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 RESEARCH
CytoJournal 2006,  3:6

Ultrasound guided fine needle aspiration biopsy of parathyroid gland and lesions


Departments of Pathology, The University of Texas M. D. Anderson Cancer Center, Houston Texas, USA

Correspondence Address:
Savitri Krishnamurthy
Departments of Pathology, The University of Texas M. D. Anderson Cancer Center, Houston Texas
USA
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Source of Support: None, Conflict of Interest: None


DOI: 10.1186/1742-6413-3-6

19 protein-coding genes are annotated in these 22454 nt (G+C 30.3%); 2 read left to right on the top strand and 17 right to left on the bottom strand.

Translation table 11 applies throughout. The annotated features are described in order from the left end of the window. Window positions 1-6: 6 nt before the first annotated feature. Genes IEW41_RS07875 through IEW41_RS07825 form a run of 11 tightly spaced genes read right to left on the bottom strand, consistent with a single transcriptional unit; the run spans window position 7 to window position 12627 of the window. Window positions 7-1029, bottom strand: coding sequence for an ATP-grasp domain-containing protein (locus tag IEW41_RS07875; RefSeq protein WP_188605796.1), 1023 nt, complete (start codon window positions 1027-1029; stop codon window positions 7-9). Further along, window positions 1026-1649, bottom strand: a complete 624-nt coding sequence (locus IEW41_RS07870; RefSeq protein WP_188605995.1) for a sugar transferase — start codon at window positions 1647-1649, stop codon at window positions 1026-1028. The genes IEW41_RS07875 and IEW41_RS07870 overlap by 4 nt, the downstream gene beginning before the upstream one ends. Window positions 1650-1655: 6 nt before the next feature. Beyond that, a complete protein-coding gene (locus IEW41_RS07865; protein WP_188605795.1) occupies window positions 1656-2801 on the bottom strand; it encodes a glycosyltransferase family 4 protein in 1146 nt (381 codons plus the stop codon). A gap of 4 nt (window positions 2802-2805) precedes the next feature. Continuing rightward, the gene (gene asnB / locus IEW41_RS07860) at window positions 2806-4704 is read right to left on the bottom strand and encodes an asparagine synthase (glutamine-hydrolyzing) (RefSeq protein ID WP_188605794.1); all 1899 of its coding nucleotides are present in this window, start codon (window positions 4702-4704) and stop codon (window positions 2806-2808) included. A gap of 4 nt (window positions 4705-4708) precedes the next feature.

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Background: Parathyroid gland and their tumors comprise a small proportion of non-palpable neck masses that are investigated by ultrasound (US) guided fine needle aspiration biopsy. We reviewed our institution's cases of US guided FNAB of parathyroid gland and their lesions to determine the role of cytology for the preoperative diagnosis of parathyroid gland and their lesions. Method: All cases of FNAB of parathyroid gland and lesions in the last 10 years were reviewed in detail with respect to clinical history and correlated with the histopathologic findings in available cases. The cytologic parameters that were evaluated included cellularity assessed semiquantitatively as scant, intermediate or abundant (<50, 51-500 or >500 cells), cellular distribution (loose clusters, single cells/naked nuclei, rounded clusters, two- and three-dimensional clusters, and presence of prominent vascular proliferation), cellular characteristics (cell size, nuclear shape, presence/absence of a nucleolus, degree of mitosis, amount of cytoplasm, and appearance of nuclear chromatin), and background (colloid-like material and macrophages). Immunostaining for parathyroid hormone (PTH) was performed on selected cases using either destained Pap smears or cell block sections. Results: Twenty cases of US-guided FNAB of parathyroid glands and their lesions including 13 in the expected locations in the neck, 3 in intrathyroid region, 3 in thyroid bed, and 1 metastatic to liver were studied. Majority of the cases showed intermediate cellularity (51-500 cells) with round to oval cells that exhibited a stippled nuclear chromatin, without significant pleomorphism or mitotic activity. The cells were arranged in loose two dimensional groups with many single cells/naked nuclei around the groups. Occasionally macrophages and colloid like material was also encountered. There was no significant difference in the cytomorphologic features between normal gland, hyperplasia adenoma, or carcinoma. Immunocytochemical analysis for PHT was performed for 14 cases (6 destained smears and 8 cell blocks) which showed distinct cytoplasmic positivity. Conclusion: US-guided FNAB is a useful test for confirming the diagnosis of not only clinically suspected parathyroid gland and lesions but also for detecting parathyroid glands in unexpected locations such as in thyroid bed or within the thyroid gland. Although there is significant overlap in the cytomorphologic features of cells derived from parathyroid and thyroid gland, the presence of stippled nuclear chromatin, prominent vascular proliferation with attached epithelial cells, and frequent occurrence of single cells/naked nuclei are useful clues that favor parathyroid origin. Distinction of the different parathyroid lesions including hyperplasia, adenoma, and carcinoma cannot be made solely on cytology. Immunostaining for PTH can be performed on destained Pap smears and cell block sections which can be valuable for confirming parathyroid origin of the cells.






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